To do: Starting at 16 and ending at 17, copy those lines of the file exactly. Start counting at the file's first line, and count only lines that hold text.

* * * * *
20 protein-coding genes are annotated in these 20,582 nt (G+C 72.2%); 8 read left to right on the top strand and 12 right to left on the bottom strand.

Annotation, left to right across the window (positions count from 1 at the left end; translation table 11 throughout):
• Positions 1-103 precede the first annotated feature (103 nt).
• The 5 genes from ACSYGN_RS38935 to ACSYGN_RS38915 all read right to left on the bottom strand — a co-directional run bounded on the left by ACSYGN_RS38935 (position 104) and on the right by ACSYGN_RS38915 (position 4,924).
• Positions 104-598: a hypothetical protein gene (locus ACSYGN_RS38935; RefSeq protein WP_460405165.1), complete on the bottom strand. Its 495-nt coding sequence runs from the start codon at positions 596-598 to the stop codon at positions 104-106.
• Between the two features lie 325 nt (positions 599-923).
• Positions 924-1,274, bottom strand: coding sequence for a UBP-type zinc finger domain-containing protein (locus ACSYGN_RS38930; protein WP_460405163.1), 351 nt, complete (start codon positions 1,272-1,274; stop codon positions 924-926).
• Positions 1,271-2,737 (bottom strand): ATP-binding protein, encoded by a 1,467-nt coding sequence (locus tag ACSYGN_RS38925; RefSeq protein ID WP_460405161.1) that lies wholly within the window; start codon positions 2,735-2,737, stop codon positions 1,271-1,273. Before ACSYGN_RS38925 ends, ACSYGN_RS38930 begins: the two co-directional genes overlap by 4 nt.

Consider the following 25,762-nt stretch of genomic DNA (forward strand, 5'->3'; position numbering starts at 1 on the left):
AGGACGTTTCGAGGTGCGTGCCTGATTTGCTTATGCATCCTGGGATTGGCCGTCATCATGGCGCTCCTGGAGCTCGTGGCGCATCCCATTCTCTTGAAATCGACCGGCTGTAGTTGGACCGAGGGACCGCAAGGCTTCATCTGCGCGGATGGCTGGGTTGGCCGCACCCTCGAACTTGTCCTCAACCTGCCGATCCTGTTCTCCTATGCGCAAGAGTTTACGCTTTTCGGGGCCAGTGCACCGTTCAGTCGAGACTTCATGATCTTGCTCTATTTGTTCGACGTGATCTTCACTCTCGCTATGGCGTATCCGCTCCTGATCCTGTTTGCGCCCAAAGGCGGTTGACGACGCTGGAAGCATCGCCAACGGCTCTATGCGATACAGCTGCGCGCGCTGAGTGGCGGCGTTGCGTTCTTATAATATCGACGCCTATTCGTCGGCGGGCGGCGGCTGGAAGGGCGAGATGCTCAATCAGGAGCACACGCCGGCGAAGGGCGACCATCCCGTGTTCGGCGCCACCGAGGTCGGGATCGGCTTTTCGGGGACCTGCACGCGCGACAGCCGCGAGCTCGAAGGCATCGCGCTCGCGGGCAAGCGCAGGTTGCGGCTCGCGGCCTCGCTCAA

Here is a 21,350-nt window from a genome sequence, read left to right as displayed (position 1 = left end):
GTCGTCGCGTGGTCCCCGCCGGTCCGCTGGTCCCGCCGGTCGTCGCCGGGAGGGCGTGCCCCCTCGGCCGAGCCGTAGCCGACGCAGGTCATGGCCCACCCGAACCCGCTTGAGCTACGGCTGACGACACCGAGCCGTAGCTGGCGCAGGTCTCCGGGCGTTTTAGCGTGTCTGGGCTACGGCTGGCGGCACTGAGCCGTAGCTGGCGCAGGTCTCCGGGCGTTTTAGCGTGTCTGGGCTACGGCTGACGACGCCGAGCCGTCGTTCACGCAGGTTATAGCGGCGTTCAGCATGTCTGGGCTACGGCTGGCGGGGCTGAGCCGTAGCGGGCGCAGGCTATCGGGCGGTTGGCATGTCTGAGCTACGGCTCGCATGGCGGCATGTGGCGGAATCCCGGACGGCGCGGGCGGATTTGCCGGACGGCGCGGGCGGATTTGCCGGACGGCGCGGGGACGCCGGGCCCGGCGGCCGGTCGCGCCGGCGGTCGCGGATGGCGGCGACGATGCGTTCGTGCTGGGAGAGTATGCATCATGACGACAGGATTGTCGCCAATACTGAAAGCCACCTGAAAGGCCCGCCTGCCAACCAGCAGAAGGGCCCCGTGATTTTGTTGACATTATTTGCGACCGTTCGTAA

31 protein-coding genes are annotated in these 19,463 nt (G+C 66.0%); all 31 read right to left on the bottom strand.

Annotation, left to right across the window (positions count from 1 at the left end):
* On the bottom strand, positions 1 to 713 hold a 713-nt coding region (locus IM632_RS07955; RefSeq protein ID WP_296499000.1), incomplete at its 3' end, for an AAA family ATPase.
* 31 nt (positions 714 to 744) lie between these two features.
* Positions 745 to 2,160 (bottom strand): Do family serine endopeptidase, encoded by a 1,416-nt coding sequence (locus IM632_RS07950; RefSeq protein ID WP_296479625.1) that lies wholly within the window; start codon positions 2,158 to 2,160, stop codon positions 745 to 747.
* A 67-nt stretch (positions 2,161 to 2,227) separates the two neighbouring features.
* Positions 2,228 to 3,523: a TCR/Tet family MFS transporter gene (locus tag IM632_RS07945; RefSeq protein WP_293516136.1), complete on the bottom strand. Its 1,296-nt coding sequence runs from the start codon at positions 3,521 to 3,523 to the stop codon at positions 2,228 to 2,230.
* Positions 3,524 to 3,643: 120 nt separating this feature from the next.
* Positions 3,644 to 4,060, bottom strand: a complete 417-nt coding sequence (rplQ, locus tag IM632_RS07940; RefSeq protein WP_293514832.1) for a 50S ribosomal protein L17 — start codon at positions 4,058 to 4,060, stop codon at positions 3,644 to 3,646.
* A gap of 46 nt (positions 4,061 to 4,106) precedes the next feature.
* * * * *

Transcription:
* 31 nt (positions 714 to 744) lie between these two features.
* Positions 745 to 2,160 (bottom strand): Do family serine endopeptidase, encoded by a 1,416-nt coding sequence (locus IM632_RS07950; RefSeq protein ID WP_296479625.1) that lies wholly within the window; start codon positions 2,158 to 2,160, stop codon positions 745 to 747.